the sign, by the fore finger passed represent the horns of the animal.' from the mouth obliquely or side: Now when a party of Indians are ways, indicating a departure from out on a hunting or warlike expethe correct course.

dition, they may discover a man, 1 House or lodge. The two the scout of a hostile party, or hands are reared together in the an herd of buffaloes. The sign for form of the roof of a house, the discovery, in such a case, will be difends of the fingers upward.' ferent from that of the simple act

" This sign is true and natural, of seeing. though we add to it by placing the "In general we cast our eyes ends of the fingers on each other upon an object with indifference, before they are elevated in the and in seeing simply distinguish a position of the roof, to indicate the

man from an animal, a tree from stories of wbich a house in civilized a shrub, a house from a barn; or life is composed.

we determine the relative shape, 26". Entering a house or lodge. size, or distance of an object. This The left hand is held with the back is done by thecoup d'oeil; and there. upward, and the right hand, also fore the act of seeing, in the univerwith the back up, is passed in a sal language of signs, is to direct the curvilinear direction down under finger from the eyes to the object, the other, so as to rub against its “ But when we discover an ob>palm, then up on the other side of ject, we look and look again, and it. The left hand here represents then in the true natural language the low door of the skin lodge, and of signs it comes to our eyes, las the'right the man stooping down to the Indians have correctly repre

sented it, because we have repeat, “ This sign, though peculiar, is edly directed the eyes to the spot i natural as respects the mode of where the discovery is made; and living of the Indians, but is not uni- not seeing it the first, second, or versally applicable. It corresponds third time, the object clearly comes with the sign for the preposition to our eyes; and hence the distinci undere:

tion between sight and discovery, is .-014 The sign for an object dis- foumded in the universality of sign

covered, as distinguished from the language. simple act of seeing, is made by the “ To see, is a radical. word, in aborigines with much nicety and sign language; from which may be -precision, and may with propriety derived the words to look, to gaze, be adopted in a universal language. to behold, as well as to discover.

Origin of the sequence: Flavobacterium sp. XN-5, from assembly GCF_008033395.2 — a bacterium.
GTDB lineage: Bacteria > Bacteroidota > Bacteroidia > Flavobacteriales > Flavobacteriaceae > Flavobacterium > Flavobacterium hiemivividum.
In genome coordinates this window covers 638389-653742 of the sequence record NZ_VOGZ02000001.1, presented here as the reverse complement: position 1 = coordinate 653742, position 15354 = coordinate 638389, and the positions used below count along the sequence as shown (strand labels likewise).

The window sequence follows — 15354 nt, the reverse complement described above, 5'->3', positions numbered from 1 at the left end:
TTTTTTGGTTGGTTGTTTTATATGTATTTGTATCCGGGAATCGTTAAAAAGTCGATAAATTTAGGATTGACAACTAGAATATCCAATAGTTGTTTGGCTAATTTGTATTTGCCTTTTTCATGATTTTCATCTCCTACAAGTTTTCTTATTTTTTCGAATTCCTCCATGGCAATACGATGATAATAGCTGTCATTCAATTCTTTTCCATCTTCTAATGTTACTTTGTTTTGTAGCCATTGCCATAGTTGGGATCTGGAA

uivat Seeing.--The forei finger, in These are all sensible actions of the the attitude of pointing, is passed visual organs, or, in the language of from the eye-towards the real or Sicard, operations of the prganic simaginary object, it !

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and Heening, are uneix and Sn the course of the sun's declination versally the same, and cannot be solstice, and back again,d But that mistaken. They are thus described which is easiest understood and the in the account of the expedition - most natural, is by the sign for one

Eating. The fingers and hot and one cold season. ile there i thumbs are brought together in Spring is represented by the opposition to each other, and passed springing up of the grass, and the to, and from the mouth four or expanding of blossoms ; summer bys five times, within the distance of the heat; autumn by the ripening of three or four inches of it, to imitate fruits; and winter by the cold to the action of food passing to the " A week is represented by seven mouth

pipi days; or the hands placed together 4. Drinking or water.—The hand before the breast in the attitude, of is partially clenched, so as to have prayer, indicating the return of the something of a cup shape, and the Sabbath.

Time 18:41, 1,vyprit yalni opening between the thumb and " To indicate a day, the left arm. finger is raised to the mouth as in is bent, and held before the body: 107 the act of drinking. If the idea of represent the horizon, and a semini water is only to be conveyed, the circle is traced above it, beginning hand does not stop at the mouth, at the elbow and ending at the band but is continued above it.',,, An artificial horizon being formed,

" Night or sleeping ---The head, it is easy to designate the parts of with the eyes closed, is laterally the day by shewing where the sun inclined for a moment upon the would be at such periods, as daug hand. Ag many times as this is suprise, morning, noon, afternoongi repeated, so many nights are indit sunset, evening, night, midnight cated: very frequently the sign of "The sign for a month is one the sun is traced over the heavens moon, and the Indians, use, the çoros from east to west, to indicate the rest natural sign.'

031719" hond lapse of a day, and precedes the “• M001. The thunb and finger: motion.'

open are elevated towards the right: “ In the work from which the car. : preceding signs, are taken, no “ The Indian sign for good, for: other divisions of time are ex. death, and pretty, are nearly the plained except different periods of same as those of the deaf mute. 'n day, by the passage of the sun « « Good. The hand; held horie, through an arch in the heavens zontally back upwards, describes

nder the word sun, in which the with the arm a horizontal curve fore-finger and thumb are brought outwards.? together at the tip, so as to form « Death. By throwing the forei a circles and held up towards the finger from the perpendicular, into sun's track. In the school for the. a horizontal position towards ther deaf and dumb, we distinguish the earth with the back downwards.'» periods of a year, the seasons, a "Pretty. The fingers : and 1 month, a week, a day, a night, and thumb so opposed as

iform 21 parts of a day or night, as dawn, curve fare passed over the tofager sunrise,l, morning, noon, evening, nearly touching it, from the foreheadi midnight. A vear, may be repre. , to the ching then add thei siga of sented by a great circle in the air, goody't go balita elsveu 10 indicating a reyolution of the earth The signs for thefaneschangaib about the sun ; y but this sign, is d riding, ongkorseback, fishwebe prieto rather, philosophical than anatyrabia foaband, snakennare the same aso It may more paturally be repre-. thoge semplayed in the tuition of theo sented by tracing with the fingerideaf and durabs 9 yd bou 26 anyia